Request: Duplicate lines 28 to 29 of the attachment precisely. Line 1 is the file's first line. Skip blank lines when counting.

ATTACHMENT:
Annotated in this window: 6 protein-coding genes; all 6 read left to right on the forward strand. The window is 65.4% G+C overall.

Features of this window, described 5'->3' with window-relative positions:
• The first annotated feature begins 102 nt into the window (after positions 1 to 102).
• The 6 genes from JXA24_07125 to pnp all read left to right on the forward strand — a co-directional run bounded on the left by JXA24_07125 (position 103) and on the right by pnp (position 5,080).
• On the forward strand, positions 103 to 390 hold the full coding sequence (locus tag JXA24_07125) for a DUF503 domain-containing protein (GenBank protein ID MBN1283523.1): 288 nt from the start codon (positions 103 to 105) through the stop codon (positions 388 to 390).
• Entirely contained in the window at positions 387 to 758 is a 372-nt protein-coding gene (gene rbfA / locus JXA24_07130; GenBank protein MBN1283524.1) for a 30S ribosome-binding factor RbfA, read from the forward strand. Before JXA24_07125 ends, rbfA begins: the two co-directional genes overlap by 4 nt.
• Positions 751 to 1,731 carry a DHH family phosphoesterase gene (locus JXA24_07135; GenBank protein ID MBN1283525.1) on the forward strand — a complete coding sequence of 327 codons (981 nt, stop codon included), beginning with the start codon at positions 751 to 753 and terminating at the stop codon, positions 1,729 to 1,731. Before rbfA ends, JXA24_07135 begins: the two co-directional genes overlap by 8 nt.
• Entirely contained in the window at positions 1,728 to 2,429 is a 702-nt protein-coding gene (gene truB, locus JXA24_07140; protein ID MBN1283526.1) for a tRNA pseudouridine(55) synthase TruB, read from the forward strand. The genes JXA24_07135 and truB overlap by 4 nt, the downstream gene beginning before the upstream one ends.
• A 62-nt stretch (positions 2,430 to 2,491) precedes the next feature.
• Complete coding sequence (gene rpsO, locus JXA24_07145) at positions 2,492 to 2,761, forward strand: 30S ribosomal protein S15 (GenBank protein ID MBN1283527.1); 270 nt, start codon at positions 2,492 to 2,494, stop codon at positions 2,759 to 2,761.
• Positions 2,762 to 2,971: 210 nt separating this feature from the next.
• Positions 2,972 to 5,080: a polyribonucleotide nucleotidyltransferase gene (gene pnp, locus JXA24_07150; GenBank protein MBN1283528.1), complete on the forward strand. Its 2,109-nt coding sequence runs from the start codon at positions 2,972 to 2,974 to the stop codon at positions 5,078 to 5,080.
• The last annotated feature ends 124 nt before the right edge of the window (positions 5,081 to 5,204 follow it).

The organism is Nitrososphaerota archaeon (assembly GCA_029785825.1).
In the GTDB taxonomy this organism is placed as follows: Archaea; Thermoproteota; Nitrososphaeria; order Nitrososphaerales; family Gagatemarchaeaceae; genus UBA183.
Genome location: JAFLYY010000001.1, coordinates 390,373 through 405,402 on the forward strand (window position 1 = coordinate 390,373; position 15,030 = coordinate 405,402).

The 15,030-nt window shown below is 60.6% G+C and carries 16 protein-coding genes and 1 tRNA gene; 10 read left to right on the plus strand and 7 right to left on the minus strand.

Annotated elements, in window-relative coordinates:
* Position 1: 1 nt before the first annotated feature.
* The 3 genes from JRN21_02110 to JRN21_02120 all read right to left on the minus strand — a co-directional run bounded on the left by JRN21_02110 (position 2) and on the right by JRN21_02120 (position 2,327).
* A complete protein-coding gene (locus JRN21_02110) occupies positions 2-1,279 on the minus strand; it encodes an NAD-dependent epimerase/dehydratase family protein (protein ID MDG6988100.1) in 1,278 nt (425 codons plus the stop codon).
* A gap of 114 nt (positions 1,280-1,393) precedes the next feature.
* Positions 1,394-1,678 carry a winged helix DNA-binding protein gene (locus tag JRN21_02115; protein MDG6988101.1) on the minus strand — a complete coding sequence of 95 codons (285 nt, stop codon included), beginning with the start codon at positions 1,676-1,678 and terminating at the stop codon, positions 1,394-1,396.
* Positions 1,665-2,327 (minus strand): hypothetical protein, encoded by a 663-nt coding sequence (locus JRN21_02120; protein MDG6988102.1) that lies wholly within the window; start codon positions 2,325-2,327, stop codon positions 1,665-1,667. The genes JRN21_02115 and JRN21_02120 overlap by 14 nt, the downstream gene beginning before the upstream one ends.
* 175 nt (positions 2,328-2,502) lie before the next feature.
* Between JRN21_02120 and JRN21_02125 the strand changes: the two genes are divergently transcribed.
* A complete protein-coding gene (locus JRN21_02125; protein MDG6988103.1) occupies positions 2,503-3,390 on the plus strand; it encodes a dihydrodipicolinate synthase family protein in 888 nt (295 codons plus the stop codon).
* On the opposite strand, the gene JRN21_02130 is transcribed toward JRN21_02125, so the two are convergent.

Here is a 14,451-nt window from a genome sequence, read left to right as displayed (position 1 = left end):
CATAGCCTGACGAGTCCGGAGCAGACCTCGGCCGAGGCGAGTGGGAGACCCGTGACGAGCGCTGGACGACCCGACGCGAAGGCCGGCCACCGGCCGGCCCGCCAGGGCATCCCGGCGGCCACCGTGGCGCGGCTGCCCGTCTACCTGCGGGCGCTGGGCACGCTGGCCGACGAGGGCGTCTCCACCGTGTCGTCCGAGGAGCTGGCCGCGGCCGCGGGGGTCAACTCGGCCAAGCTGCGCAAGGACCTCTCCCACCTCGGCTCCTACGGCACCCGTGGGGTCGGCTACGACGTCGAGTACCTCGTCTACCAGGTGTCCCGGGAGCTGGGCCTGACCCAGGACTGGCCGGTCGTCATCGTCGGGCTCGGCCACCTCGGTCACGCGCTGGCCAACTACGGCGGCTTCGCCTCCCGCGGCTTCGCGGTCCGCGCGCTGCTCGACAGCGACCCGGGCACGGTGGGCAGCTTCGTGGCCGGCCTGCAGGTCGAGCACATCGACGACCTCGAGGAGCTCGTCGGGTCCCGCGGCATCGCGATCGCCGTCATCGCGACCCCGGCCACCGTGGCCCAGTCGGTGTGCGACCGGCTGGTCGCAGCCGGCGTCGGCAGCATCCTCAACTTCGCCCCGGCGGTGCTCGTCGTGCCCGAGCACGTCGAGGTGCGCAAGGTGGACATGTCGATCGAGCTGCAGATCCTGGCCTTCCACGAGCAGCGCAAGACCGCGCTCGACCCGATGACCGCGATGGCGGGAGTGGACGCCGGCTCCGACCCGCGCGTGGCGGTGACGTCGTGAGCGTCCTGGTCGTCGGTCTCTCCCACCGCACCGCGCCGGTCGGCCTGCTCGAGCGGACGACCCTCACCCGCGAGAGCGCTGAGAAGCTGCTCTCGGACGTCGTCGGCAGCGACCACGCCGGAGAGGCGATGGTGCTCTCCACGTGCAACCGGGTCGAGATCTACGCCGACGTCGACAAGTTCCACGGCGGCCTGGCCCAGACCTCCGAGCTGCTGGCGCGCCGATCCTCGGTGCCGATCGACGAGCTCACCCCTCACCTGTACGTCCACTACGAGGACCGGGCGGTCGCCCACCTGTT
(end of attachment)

* On the opposite strand, the gene JRN21_02130 is transcribed toward JRN21_02125, so the two are convergent.

Here is a 14,451-nt window from a genome sequence, read left to right as displayed (position 1 = left end):